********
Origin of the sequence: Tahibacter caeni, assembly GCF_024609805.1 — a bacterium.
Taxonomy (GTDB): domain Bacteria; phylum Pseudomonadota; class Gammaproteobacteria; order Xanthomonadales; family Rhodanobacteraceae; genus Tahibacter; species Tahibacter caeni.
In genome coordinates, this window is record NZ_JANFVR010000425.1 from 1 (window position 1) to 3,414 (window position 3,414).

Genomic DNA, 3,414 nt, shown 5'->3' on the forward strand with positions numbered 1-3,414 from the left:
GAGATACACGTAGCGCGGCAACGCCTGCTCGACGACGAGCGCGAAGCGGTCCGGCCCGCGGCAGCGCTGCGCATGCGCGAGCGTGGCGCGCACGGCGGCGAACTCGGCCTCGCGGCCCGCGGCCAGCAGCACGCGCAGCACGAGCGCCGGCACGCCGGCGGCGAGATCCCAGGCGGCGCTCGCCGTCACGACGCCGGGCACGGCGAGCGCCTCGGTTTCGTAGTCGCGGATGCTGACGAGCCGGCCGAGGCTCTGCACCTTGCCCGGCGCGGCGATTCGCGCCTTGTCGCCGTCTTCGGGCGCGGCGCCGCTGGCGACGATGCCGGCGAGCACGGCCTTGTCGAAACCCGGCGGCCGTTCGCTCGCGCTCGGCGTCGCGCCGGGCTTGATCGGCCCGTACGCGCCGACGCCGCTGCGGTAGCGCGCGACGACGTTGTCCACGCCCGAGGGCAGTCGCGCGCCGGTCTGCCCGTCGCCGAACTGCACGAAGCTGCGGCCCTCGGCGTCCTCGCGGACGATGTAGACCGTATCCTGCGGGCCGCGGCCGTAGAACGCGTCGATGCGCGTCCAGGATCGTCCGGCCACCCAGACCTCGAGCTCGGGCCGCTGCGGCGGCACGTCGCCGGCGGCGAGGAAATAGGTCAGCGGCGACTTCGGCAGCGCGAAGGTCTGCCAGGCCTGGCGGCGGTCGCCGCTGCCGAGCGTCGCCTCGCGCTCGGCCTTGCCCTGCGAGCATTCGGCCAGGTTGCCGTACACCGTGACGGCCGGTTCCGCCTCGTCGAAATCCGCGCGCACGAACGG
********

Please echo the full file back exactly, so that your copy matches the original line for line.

Origin of the sequence: Tahibacter caeni, assembly GCF_024609805.1 — a bacterium.
Taxonomy (GTDB): domain Bacteria; phylum Pseudomonadota; class Gammaproteobacteria; order Xanthomonadales; family Rhodanobacteraceae; genus Tahibacter; species Tahibacter caeni.
In genome coordinates, this window is record NZ_JANFVR010000425.1 from 1 (window position 1) to 3,414 (window position 3,414).

Genomic DNA, 3,414 nt, shown 5'->3' on the forward strand with positions numbered 1-3,414 from the left:
GAGATACACGTAGCGCGGCAACGCCTGCTCGACGACGAGCGCGAAGCGGTCCGGCCCGCGGCAGCGCTGCGCATGCGCGAGCGTGGCGCGCACGGCGGCGAACTCGGCCTCGCGGCCCGCGGCCAGCAGCACGCGCAGCACGAGCGCCGGCACGCCGGCGGCGAGATCCCAGGCGGCGCTCGCCGTCACGACGCCGGGCACGGCGAGCGCCTCGGTTTCGTAGTCGCGGATGCTGACGAGCCGGCCGAGGCTCTGCACCTTGCCCGGCGCGGCGATTCGCGCCTTGTCGCCGTCTTCGGGCGCGGCGCCGCTGGCGACGATGCCGGCGAGCACGGCCTTGTCGAAACCCGGCGGCCGTTCGCTCGCGCTCGGCGTCGCGCCGGGCTTGATCGGCCCGTACGCGCCGACGCCGCTGCGGTAGCGCGCGACGACGTTGTCCACGCCCGAGGGCAGTCGCGCGCCGGTCTGCCCGTCGCCGAACTGCACGAAGCTGCGGCCCTCGGCGTCCTCGCGGACGATGTAGACCGTATCCTGCGGGCCGCGGCCGTAGAACGCGTCGATGCGCGTCCAGGATCGTCCGGCCACCCAGACCTCGAGCTCGGGCCGCTGCGGCGGCACGTCGCCGGCGGCGAGGAAATAGGTCAGCGGCGACTTCGGCAGCGCGAAGGTCTGCCAGGCCTGGCGGCGGTCGCCGCTGCCGAGCGTCGCCTCGCGCTCGGCCTTGCCCTGCGAGCATTCGGCCAGGTTGCCGTACACCGTGACGGCCGGTTCCGCCTCGTCGAAATCCGCGCGCACGAACGG